Monday, December 8, 2014

How to Succeed in the Pentagon (By Trying Very, Very Hard)

Gen Douglas MacArthur in 1930
When it came to crawling up the butts of superiors who were in a position to do him some good, Gen. Douglas MacArthur was determined to be second to none. MacArthur could have put J. Pierrepont Finch to shame in his shamelessness.
“He had been carefully feeding the hungry ego of the new president’s secretary of war, Patrick J. Hurley,” noted biographer William Manchester. “Seeing his chance when Hurley sent the Senate a routine communication on the Philippines, the General sent him an oleaginous missive:
‘I have just read in the local papers your letter … and I cannot refrain from expressing to you the unbounded admiration it has caused me. It is the most comprehensive and statesmanlike paper that has ever been presented with reference to this complex and perplexing problem. At one stroke, it has clarified issues which have perplexed and embarrassed statesmen for the past 30 years. If nothing else had ever been written on the subject, your treatise would be complete and absolute. It leaves nothing to be said and has brought confidence and hope out of the morass of chaos and confusion which has existed in the minds of millions of people. It is the most statesmanlike utterance that has emanated from the American Government in many decades and renews in the hearts of many of us our confirmed faith in American principles and ideals. You have done a great and courageous piece of work and I am sure that the United States intends even greater things for you in the future. Please accept my heartiest congratulations not only for yourself personally but the great nation to which we both belong.’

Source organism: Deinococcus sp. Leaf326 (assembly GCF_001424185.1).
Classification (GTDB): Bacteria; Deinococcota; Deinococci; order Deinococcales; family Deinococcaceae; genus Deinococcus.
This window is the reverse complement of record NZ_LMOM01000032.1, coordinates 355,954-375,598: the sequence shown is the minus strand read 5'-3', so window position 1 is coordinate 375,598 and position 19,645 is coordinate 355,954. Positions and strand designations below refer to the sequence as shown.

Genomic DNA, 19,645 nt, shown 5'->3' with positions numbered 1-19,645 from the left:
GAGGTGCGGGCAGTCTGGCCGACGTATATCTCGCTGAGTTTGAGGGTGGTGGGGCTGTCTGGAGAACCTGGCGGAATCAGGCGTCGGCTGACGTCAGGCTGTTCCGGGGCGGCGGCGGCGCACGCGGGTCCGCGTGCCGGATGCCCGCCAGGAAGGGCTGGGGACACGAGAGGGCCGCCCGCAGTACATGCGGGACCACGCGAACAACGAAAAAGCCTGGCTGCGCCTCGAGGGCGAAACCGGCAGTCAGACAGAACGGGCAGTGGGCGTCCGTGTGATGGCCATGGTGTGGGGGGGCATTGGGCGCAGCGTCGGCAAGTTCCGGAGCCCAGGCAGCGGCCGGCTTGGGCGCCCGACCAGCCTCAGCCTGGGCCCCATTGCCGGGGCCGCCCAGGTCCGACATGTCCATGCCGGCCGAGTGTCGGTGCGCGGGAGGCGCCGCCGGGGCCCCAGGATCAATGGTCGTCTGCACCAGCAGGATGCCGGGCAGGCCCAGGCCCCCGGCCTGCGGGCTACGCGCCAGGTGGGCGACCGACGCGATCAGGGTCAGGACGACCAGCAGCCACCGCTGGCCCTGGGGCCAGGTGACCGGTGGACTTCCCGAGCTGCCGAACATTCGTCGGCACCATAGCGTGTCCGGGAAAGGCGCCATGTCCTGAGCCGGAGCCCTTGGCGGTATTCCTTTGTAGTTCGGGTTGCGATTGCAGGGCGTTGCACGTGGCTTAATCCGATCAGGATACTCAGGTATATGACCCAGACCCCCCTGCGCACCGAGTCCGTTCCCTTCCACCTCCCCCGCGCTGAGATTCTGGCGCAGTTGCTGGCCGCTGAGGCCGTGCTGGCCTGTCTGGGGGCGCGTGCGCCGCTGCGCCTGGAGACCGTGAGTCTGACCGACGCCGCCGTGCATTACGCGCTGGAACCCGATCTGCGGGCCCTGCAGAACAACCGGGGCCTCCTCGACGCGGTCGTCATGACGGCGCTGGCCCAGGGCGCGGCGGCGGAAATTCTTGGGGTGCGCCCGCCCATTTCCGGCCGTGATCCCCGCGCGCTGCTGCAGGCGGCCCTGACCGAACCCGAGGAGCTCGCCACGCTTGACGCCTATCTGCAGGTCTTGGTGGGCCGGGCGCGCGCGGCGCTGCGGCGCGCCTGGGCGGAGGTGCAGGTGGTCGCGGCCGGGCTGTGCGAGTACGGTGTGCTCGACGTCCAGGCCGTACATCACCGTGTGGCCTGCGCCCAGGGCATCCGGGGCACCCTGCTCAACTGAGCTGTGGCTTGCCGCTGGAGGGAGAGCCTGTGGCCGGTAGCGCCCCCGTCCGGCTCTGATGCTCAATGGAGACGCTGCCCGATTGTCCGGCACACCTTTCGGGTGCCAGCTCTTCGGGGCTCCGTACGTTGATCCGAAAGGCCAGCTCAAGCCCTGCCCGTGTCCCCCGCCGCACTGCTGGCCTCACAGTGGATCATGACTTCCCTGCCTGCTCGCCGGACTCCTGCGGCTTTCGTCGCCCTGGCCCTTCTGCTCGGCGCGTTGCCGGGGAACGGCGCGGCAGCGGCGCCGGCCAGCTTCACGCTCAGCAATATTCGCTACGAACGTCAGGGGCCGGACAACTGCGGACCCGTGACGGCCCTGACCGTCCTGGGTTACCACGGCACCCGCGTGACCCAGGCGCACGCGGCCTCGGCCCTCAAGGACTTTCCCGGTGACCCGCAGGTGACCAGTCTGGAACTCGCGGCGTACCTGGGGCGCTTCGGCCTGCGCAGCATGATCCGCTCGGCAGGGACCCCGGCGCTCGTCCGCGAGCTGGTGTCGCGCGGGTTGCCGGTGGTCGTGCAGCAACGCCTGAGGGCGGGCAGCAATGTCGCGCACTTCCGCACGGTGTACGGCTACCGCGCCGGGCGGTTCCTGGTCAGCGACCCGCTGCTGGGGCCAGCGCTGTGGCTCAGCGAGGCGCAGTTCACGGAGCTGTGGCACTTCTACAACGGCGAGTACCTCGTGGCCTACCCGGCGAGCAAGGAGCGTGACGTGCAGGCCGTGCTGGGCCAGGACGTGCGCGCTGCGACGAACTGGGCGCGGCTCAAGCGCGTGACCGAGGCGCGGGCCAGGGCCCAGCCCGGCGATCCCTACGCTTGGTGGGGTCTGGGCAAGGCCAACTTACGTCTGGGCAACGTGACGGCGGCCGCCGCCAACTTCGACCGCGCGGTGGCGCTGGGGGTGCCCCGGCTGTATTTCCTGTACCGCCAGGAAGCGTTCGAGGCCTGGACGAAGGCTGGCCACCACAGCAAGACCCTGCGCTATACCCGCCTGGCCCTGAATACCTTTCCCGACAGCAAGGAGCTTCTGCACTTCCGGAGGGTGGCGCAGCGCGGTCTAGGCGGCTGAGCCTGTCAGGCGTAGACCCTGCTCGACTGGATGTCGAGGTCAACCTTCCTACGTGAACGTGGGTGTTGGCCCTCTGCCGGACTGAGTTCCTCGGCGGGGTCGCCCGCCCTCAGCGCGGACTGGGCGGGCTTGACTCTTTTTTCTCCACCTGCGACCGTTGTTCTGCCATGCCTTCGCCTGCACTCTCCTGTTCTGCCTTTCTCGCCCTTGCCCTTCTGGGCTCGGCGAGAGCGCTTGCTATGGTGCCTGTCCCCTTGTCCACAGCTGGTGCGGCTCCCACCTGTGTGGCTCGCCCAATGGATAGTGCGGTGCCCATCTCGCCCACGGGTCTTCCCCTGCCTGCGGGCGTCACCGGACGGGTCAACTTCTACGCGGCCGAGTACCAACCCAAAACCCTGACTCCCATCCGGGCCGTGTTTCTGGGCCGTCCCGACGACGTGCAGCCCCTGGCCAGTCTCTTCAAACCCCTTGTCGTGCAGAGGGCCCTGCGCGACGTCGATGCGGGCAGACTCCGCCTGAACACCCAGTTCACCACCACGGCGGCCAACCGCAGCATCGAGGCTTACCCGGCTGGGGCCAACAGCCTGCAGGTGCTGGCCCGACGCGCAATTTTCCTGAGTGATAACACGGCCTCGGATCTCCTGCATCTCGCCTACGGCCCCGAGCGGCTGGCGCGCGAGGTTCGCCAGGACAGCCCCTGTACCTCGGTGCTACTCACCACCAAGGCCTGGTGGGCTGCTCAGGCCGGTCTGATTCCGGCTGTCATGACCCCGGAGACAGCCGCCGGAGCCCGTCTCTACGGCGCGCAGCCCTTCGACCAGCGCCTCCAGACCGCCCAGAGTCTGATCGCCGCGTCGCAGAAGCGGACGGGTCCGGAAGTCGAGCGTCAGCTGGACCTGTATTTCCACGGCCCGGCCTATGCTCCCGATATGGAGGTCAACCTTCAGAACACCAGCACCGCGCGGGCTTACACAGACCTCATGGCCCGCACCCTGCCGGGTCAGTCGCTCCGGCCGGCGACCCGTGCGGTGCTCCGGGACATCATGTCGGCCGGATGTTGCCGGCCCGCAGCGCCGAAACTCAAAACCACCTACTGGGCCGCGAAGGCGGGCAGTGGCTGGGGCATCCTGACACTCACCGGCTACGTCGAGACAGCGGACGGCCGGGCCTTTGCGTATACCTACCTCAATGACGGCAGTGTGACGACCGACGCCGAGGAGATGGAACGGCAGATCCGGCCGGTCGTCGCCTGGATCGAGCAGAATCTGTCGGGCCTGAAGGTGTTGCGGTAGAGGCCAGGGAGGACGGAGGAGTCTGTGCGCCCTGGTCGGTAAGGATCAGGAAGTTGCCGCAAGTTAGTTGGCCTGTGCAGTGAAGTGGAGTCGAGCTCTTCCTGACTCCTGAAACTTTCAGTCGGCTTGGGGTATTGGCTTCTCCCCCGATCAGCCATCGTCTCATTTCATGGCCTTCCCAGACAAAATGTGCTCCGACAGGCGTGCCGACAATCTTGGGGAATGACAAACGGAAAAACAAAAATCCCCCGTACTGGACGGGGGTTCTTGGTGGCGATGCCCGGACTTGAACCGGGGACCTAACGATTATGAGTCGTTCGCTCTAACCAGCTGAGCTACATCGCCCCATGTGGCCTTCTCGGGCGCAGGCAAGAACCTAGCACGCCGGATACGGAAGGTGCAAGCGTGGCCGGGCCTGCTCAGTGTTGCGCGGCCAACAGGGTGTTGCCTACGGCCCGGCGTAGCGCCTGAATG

“For a while he heard nothing. … But the administration was giving serious thought to a successor for (Army Chief of Staff Charles P.) Summerall, who would retire in the fall of 1930, and MacArthur’s name was being discussed seriously. Hurley had at first balked, arguing that a man who ‘couldn’t hold his woman’ shouldn’t be Chief of Staff. Since then, however, MacArthur’s remarkable letter had impressed the secretary of war with its wisdom and insight.”
MacArthur got the appointment he so keenly wanted — but not, of course, without pretending that he hesitated to take the job. He only finally and reluctantly accepted the post at the urging of his dear mother, or so he said.
Source: William Manchester,  “American Caesar: Douglas MacArthur 1880-1964”

No comments:

Post a Comment